§5. Polarizations 29
The following diagram is clearly commutative:
Q(e) = h −−−→ g
−−−− Tg(G) ←−−− Q(g)



P (m0) −−−→ Tm0 M
(g ·)∗(m0)
−−−−− Tg·m0 M ←−−− P (g · m0)
(Here Lg is a left shift by g G and an asterisk as a lower index means the
derivative map.)
It follows that Q is a left-invariant subbundle of TG. Conversely, every
left-invariant subbundle Q TG with the property h := Q(e) Lie(K) can
be obtained by this procedure from a G-invariant subbundle P TM: we
just define P (g · m0) as p∗(g)Q(g).
b) Being G-invariant, P is spanned by G-invariant vector fields X, X
h. By the Frobenius criterion P is integrable iff the space V ectP (M) is a
Lie subalgebra. But the last condition is equivalent to the claim that h is a
Lie subalgebra in g.
Let us return to the proof of Theorem 5.
For a given subbundle P T Ω we define h as in Proposition 6 (with
Ω in the role of M and F in the role of m0). We saw in Section 2.1 that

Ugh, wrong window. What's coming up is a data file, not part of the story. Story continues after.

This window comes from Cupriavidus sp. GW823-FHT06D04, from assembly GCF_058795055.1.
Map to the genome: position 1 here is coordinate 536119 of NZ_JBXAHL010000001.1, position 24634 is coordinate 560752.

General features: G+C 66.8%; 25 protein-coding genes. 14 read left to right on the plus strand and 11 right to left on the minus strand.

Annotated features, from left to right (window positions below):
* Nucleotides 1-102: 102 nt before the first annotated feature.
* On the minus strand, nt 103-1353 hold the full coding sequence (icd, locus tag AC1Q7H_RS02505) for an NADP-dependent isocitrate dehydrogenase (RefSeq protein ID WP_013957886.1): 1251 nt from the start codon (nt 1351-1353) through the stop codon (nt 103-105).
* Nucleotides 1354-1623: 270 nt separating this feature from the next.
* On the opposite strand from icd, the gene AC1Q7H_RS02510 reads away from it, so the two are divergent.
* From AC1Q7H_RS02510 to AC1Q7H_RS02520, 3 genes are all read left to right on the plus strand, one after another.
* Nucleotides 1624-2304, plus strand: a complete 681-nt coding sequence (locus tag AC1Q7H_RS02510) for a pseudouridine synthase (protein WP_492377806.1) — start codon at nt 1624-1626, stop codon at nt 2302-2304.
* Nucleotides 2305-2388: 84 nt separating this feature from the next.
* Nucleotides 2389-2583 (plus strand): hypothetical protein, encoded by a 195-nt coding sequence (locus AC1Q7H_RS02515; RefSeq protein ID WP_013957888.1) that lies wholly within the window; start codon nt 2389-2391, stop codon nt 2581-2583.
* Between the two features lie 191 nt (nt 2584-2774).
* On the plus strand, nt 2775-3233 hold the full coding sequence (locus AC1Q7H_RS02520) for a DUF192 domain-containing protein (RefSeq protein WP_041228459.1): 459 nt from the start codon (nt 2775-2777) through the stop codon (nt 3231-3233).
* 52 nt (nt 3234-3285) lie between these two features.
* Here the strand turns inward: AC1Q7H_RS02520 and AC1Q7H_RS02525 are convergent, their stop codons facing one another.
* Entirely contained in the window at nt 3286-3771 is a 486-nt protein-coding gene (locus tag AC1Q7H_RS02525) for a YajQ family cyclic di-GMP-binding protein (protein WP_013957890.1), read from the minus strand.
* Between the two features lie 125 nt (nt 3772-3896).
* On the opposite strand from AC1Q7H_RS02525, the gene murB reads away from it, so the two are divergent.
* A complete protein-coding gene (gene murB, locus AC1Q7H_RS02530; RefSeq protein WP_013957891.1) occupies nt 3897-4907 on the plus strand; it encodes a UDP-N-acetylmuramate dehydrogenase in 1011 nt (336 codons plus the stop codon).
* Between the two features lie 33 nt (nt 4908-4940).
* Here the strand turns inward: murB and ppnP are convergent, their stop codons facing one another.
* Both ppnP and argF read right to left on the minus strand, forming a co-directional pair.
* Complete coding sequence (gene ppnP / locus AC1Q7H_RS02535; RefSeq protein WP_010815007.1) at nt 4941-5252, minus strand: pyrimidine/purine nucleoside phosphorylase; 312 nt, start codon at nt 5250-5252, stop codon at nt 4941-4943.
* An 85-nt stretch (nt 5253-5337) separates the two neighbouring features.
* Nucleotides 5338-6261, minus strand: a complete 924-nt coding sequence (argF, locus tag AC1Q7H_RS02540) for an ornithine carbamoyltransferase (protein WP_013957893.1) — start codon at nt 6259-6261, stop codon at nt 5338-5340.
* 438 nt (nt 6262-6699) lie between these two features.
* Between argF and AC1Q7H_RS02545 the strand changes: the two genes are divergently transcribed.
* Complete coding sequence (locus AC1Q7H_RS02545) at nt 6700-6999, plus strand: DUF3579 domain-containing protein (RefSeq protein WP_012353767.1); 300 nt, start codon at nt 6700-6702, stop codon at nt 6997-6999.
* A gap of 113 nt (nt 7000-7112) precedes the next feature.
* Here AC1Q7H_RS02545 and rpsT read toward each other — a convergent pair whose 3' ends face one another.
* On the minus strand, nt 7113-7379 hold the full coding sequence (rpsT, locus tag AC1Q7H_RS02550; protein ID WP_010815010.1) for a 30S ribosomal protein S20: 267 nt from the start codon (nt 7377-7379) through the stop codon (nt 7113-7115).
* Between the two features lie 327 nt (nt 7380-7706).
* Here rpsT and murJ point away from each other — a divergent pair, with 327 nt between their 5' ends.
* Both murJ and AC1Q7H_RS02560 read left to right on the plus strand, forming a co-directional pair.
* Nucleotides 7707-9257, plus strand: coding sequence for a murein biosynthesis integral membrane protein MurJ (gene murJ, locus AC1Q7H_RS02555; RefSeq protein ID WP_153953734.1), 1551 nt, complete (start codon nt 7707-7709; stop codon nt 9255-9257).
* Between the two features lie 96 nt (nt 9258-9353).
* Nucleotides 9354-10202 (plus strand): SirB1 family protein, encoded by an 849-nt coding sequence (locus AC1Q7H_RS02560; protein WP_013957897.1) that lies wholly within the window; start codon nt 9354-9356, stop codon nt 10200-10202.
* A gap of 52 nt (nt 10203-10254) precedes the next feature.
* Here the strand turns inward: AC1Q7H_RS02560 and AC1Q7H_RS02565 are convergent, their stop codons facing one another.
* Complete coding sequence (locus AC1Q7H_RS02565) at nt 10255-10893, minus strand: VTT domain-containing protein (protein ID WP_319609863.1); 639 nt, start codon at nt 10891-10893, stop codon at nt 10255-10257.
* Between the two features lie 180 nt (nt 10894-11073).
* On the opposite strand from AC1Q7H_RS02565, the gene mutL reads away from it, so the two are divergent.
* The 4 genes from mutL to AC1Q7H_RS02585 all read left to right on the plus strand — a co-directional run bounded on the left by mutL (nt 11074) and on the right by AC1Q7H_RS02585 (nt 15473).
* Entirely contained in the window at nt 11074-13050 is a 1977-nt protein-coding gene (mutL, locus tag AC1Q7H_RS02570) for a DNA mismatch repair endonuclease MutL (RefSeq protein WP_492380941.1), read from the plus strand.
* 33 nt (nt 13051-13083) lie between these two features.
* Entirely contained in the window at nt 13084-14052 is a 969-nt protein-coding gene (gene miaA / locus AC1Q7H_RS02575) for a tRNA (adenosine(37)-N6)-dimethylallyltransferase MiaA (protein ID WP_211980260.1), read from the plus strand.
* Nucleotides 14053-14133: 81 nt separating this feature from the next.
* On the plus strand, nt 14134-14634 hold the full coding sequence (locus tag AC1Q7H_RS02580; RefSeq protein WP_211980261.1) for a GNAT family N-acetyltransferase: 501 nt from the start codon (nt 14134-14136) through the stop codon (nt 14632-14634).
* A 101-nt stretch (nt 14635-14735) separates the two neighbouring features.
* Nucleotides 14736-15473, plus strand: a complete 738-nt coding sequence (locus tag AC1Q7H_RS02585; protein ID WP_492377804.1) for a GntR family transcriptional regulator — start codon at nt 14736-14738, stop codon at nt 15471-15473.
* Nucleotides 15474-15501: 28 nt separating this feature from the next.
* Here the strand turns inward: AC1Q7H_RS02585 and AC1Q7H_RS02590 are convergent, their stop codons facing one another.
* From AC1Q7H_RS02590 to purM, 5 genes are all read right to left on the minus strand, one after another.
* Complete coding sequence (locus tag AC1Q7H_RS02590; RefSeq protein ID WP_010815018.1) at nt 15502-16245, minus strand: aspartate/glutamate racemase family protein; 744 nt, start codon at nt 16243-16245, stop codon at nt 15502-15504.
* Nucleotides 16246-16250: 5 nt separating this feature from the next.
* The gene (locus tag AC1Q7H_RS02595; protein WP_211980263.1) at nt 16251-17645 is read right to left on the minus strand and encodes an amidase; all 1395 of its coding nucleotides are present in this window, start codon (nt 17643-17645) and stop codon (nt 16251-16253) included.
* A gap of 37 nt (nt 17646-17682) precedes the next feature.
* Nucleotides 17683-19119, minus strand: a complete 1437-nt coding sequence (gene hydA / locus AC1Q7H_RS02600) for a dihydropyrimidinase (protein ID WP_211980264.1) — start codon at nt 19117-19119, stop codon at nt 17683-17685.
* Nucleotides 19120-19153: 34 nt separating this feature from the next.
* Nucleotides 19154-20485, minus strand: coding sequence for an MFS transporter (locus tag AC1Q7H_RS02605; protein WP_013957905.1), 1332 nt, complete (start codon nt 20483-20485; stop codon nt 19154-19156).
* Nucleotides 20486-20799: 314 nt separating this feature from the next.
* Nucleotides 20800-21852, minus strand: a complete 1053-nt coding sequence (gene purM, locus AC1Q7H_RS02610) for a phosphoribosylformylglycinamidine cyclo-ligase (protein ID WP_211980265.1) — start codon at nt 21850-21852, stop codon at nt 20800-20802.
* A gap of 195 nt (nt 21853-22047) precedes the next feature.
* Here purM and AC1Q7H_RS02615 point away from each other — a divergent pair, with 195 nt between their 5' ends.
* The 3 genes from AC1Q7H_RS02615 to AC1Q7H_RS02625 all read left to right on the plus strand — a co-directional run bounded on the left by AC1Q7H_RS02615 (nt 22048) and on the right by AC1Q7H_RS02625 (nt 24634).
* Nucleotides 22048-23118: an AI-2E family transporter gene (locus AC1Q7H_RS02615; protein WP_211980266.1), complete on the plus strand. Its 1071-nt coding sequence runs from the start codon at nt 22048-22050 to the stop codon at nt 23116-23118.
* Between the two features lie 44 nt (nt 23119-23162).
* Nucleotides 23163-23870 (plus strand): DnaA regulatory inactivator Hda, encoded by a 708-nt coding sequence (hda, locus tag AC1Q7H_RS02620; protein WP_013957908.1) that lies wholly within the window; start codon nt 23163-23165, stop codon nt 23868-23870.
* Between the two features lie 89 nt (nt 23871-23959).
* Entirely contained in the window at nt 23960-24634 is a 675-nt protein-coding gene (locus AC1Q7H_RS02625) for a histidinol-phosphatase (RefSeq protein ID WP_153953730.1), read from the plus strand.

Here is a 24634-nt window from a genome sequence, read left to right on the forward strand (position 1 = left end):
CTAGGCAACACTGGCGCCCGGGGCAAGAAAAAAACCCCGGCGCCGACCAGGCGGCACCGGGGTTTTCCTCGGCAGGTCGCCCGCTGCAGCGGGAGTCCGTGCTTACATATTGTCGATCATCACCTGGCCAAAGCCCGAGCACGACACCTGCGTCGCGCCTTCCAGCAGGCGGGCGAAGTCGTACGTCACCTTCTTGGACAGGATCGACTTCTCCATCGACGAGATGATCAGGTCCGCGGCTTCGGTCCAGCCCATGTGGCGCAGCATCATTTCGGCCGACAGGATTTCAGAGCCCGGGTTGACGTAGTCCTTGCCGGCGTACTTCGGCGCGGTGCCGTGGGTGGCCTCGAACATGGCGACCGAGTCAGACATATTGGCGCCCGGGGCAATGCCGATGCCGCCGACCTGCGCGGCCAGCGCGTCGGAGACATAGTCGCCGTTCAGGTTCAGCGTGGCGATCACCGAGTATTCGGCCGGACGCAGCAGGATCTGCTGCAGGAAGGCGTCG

) = BF . Therefore P (F ) is maximal isotropic with respect to σ
iff the same is true for h with respect to BF . The remaining statements of
Theorem 5 follow from Proposition 6.
Remark 6. Let h be a real polarization of F
let P be the real
polarization of Ω which corresponds to h, and let H = exp h. Then the leaves
of the G-invariant foliation of Ω determined by P have the form K(gH)(F ).
In particular, the leaf passing through F is an orbit of coadjoint action of
In conclusion we note that Theorem 5 can be easily reformulated and
proved in the complex case. It looks as follows.
Theorem 5 . There is a bijection between the set of all G-invariant complex
polarizations P of a coadjoint orbit Ω
and the set of all complex alge-
braic polarizations h of a given element F Ω. As before, to a polarization
there corresponds the subalgebra h = p∗(F
(F ))
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